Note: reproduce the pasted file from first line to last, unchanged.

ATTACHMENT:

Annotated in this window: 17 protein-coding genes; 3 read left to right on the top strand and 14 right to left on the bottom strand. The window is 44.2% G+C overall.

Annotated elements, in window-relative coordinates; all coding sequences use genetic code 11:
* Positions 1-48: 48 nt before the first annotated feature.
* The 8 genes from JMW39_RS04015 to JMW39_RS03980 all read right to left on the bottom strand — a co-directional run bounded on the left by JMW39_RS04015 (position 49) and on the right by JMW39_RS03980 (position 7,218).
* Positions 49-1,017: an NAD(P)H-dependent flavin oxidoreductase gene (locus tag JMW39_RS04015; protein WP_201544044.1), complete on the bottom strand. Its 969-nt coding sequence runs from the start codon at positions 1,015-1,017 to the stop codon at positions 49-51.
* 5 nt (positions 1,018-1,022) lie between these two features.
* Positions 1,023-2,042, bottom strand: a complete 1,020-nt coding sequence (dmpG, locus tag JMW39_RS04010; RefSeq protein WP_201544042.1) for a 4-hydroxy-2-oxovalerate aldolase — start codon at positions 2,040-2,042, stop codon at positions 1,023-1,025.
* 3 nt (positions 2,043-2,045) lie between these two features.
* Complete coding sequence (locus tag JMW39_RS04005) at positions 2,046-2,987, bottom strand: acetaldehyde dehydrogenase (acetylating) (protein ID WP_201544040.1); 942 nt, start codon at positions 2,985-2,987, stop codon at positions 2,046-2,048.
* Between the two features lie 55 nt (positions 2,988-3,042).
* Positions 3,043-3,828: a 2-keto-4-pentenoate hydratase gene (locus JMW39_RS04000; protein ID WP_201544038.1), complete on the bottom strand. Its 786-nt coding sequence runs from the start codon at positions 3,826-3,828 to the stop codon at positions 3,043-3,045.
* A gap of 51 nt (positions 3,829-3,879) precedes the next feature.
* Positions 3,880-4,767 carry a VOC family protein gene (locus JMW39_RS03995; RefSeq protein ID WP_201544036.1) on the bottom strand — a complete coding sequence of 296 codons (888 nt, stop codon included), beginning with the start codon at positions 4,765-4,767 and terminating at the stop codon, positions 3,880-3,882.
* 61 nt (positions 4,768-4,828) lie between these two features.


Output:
Annotated in this window: 17 protein-coding genes; 3 read left to right on the top strand and 14 right to left on the bottom strand. The window is 44.2% G+C overall.

Annotated elements, in window-relative coordinates; all coding sequences use genetic code 11:
* Positions 1-48: 48 nt before the first annotated feature.
* The 8 genes from JMW39_RS04015 to JMW39_RS03980 all read right to left on the bottom strand — a co-directional run bounded on the left by JMW39_RS04015 (position 49) and on the right by JMW39_RS03980 (position 7,218).
* Positions 49-1,017: an NAD(P)H-dependent flavin oxidoreductase gene (locus tag JMW39_RS04015; protein WP_201544044.1), complete on the bottom strand. Its 969-nt coding sequence runs from the start codon at positions 1,015-1,017 to the stop codon at positions 49-51.
* 5 nt (positions 1,018-1,022) lie between these two features.
* Positions 1,023-2,042, bottom strand: a complete 1,020-nt coding sequence (dmpG, locus tag JMW39_RS04010; RefSeq protein WP_201544042.1) for a 4-hydroxy-2-oxovalerate aldolase — start codon at positions 2,040-2,042, stop codon at positions 1,023-1,025.
* 3 nt (positions 2,043-2,045) lie between these two features.
* Complete coding sequence (locus tag JMW39_RS04005) at positions 2,046-2,987, bottom strand: acetaldehyde dehydrogenase (acetylating) (protein ID WP_201544040.1); 942 nt, start codon at positions 2,985-2,987, stop codon at positions 2,046-2,048.
* Between the two features lie 55 nt (positions 2,988-3,042).
* Positions 3,043-3,828: a 2-keto-4-pentenoate hydratase gene (locus JMW39_RS04000; protein ID WP_201544038.1), complete on the bottom strand. Its 786-nt coding sequence runs from the start codon at positions 3,826-3,828 to the stop codon at positions 3,043-3,045.
* A gap of 51 nt (positions 3,829-3,879) precedes the next feature.
* Positions 3,880-4,767 carry a VOC family protein gene (locus JMW39_RS03995; RefSeq protein ID WP_201544036.1) on the bottom strand — a complete coding sequence of 296 codons (888 nt, stop codon included), beginning with the start codon at positions 4,765-4,767 and terminating at the stop codon, positions 3,880-3,882.
* 61 nt (positions 4,768-4,828) lie between these two features.